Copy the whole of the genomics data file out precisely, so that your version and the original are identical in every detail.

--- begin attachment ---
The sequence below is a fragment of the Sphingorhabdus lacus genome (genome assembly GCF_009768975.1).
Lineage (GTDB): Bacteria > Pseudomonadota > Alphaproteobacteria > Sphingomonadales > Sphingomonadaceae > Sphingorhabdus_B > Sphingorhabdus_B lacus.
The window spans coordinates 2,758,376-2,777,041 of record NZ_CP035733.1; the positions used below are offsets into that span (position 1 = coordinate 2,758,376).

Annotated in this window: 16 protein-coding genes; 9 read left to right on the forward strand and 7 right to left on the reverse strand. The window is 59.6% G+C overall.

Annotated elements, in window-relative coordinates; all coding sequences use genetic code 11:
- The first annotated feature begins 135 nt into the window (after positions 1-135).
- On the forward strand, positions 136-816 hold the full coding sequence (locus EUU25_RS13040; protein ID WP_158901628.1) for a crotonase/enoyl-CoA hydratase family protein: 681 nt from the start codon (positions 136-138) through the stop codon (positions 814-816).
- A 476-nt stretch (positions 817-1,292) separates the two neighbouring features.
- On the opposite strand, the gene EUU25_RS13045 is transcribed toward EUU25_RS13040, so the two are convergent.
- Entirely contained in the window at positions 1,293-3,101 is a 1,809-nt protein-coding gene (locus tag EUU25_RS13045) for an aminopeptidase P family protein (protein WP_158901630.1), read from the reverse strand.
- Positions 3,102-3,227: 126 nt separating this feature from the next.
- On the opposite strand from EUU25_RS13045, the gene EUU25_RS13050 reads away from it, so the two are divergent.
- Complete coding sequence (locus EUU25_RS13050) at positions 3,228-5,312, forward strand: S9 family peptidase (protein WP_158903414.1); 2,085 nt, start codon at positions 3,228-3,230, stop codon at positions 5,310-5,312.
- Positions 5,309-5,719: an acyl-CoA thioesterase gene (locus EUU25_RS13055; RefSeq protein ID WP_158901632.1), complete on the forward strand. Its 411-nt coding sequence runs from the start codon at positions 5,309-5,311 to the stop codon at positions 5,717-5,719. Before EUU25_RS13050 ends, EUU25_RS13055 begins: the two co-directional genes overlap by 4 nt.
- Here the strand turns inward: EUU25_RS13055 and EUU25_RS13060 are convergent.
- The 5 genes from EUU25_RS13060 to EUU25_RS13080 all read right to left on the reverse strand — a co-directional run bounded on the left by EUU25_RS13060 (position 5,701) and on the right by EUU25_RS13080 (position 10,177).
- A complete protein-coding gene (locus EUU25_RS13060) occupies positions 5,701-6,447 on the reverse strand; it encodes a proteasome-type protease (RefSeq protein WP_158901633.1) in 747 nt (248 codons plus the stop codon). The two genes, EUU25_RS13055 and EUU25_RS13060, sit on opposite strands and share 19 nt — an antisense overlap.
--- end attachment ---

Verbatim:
The sequence below is a fragment of the Sphingorhabdus lacus genome (genome assembly GCF_009768975.1).
Lineage (GTDB): Bacteria > Pseudomonadota > Alphaproteobacteria > Sphingomonadales > Sphingomonadaceae > Sphingorhabdus_B > Sphingorhabdus_B lacus.
The window spans coordinates 2,758,376-2,777,041 of record NZ_CP035733.1; the positions used below are offsets into that span (position 1 = coordinate 2,758,376).

Annotated in this window: 16 protein-coding genes; 9 read left to right on the forward strand and 7 right to left on the reverse strand. The window is 59.6% G+C overall.

Annotated elements, in window-relative coordinates; all coding sequences use genetic code 11:
- The first annotated feature begins 135 nt into the window (after positions 1-135).
- On the forward strand, positions 136-816 hold the full coding sequence (locus EUU25_RS13040; protein ID WP_158901628.1) for a crotonase/enoyl-CoA hydratase family protein: 681 nt from the start codon (positions 136-138) through the stop codon (positions 814-816).
- A 476-nt stretch (positions 817-1,292) separates the two neighbouring features.
- On the opposite strand, the gene EUU25_RS13045 is transcribed toward EUU25_RS13040, so the two are convergent.
- Entirely contained in the window at positions 1,293-3,101 is a 1,809-nt protein-coding gene (locus tag EUU25_RS13045) for an aminopeptidase P family protein (protein WP_158901630.1), read from the reverse strand.
- Positions 3,102-3,227: 126 nt separating this feature from the next.
- On the opposite strand from EUU25_RS13045, the gene EUU25_RS13050 reads away from it, so the two are divergent.
- Complete coding sequence (locus EUU25_RS13050) at positions 3,228-5,312, forward strand: S9 family peptidase (protein WP_158903414.1); 2,085 nt, start codon at positions 3,228-3,230, stop codon at positions 5,310-5,312.
- Positions 5,309-5,719: an acyl-CoA thioesterase gene (locus EUU25_RS13055; RefSeq protein ID WP_158901632.1), complete on the forward strand. Its 411-nt coding sequence runs from the start codon at positions 5,309-5,311 to the stop codon at positions 5,717-5,719. Before EUU25_RS13050 ends, EUU25_RS13055 begins: the two co-directional genes overlap by 4 nt.
- Here the strand turns inward: EUU25_RS13055 and EUU25_RS13060 are convergent.
- The 5 genes from EUU25_RS13060 to EUU25_RS13080 all read right to left on the reverse strand — a co-directional run bounded on the left by EUU25_RS13060 (position 5,701) and on the right by EUU25_RS13080 (position 10,177).
- A complete protein-coding gene (locus EUU25_RS13060) occupies positions 5,701-6,447 on the reverse strand; it encodes a proteasome-type protease (RefSeq protein WP_158901633.1) in 747 nt (248 codons plus the stop codon). The two genes, EUU25_RS13055 and EUU25_RS13060, sit on opposite strands and share 19 nt — an antisense overlap.